You can strap Mike Todd to a rocket and fire him over a lake online at

Sunday, October 22, 2006

Respect the bovine bandana

On my way into the hardware store the other day, a guy stopped me in the parking lot to talk cars. Nobody ever stops me to talk cars. That’s like stopping Tucker Carlson to talk foxtrot. I can change a tire, refill the windshield washer fluid and rotate the radio stations, and that’s about it.

Thankfully, this guy asked the only three questions about my car (a Toyota “Don’t Call Me a Station Wagon” Matrix) that I could answer: what kind of mileage did it get, how old was it and how did I like it. It was nice of him to lob me some softballs. I’m glad he didn’t ask more difficult car questions, like why the letter V is used to signify how many cylinders a car has, because that just doesn’t make any sense. A cylinder looks nothing like a V. My car should be an O4, or maybe an I4 if you’re looking at it from the side.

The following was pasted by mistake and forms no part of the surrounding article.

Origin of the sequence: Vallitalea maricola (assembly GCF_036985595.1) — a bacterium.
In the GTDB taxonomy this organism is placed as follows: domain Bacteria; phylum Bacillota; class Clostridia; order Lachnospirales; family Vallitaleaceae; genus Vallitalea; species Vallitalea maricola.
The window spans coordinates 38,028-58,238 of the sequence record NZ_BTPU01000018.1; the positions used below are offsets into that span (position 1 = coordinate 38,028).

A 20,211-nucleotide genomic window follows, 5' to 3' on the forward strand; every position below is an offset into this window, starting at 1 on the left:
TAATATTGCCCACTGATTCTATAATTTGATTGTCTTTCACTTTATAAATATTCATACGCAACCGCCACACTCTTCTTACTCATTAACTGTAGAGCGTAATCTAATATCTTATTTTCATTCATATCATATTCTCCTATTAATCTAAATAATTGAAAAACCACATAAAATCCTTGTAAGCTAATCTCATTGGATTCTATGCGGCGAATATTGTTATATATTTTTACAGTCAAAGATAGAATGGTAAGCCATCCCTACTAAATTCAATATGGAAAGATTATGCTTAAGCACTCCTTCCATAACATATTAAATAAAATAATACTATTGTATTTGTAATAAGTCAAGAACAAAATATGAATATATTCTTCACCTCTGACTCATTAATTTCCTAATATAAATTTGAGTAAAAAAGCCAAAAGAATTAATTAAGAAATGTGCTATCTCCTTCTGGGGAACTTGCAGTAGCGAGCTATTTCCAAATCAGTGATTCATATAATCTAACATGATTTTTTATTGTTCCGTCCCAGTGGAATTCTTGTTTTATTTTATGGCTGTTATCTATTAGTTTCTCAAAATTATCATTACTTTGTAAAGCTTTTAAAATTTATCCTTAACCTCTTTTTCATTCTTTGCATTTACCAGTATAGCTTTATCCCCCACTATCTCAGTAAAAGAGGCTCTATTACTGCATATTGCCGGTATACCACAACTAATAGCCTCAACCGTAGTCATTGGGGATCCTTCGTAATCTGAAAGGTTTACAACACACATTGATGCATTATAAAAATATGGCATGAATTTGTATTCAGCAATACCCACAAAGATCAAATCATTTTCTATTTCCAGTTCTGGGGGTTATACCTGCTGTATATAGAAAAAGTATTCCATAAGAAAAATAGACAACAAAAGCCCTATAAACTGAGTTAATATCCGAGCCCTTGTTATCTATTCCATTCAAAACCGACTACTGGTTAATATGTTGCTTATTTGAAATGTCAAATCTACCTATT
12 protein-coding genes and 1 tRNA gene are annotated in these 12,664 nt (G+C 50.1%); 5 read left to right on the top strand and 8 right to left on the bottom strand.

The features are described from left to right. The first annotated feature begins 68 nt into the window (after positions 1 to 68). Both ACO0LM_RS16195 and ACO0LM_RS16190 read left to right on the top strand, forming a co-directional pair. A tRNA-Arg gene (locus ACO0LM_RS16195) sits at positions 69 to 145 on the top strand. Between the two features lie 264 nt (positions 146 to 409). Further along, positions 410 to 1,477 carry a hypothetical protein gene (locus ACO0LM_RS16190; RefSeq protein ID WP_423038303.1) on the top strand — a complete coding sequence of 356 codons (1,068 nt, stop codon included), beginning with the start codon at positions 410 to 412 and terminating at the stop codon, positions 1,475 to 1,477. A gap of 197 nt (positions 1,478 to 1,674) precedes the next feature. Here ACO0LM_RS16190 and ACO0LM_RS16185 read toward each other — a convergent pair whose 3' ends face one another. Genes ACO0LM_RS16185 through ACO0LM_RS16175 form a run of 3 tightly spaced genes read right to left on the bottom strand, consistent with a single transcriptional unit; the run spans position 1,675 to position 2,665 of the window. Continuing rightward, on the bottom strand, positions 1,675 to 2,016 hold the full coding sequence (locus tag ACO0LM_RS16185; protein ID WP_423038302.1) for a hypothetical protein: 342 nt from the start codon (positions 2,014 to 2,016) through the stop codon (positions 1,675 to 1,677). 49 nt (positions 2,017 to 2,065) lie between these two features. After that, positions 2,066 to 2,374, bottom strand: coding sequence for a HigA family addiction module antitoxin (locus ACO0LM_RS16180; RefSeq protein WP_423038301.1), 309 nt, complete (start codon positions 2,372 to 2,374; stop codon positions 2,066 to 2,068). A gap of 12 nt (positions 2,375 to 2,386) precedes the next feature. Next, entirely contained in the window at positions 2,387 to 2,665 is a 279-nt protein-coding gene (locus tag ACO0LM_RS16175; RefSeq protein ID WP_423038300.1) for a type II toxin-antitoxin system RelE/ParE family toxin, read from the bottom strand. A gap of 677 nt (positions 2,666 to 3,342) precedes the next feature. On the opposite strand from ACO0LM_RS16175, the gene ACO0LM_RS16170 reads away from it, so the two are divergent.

I usually don’t do conversations with strangers very well. I never know how much I’m supposed to pry. Not prying enough makes it look like you don’t care, but too much prying makes it look like you’re interviewing the person to be a congressional page. Luckily for me, this guy did most of the talking. But his son finally indicated that our boring adult conversation had gone on long enough by aiming his space man action figure at me and going, “Pyoo, pyoo pyoo!”

“You got me!” I said. If I were in a sitcom, I would have clutched my chest and acted like John Wayne during a protracted death scene, perhaps tripping backwards over a pile of garden hoses or something, but you have to be careful when you’re hamming it up for a little kid in the presence of other adults. If the kid doesn’t laugh, you don’t get back the dignity you just spent. That’s a little more power than I’m going to give a kid who just murdered me in his imagination.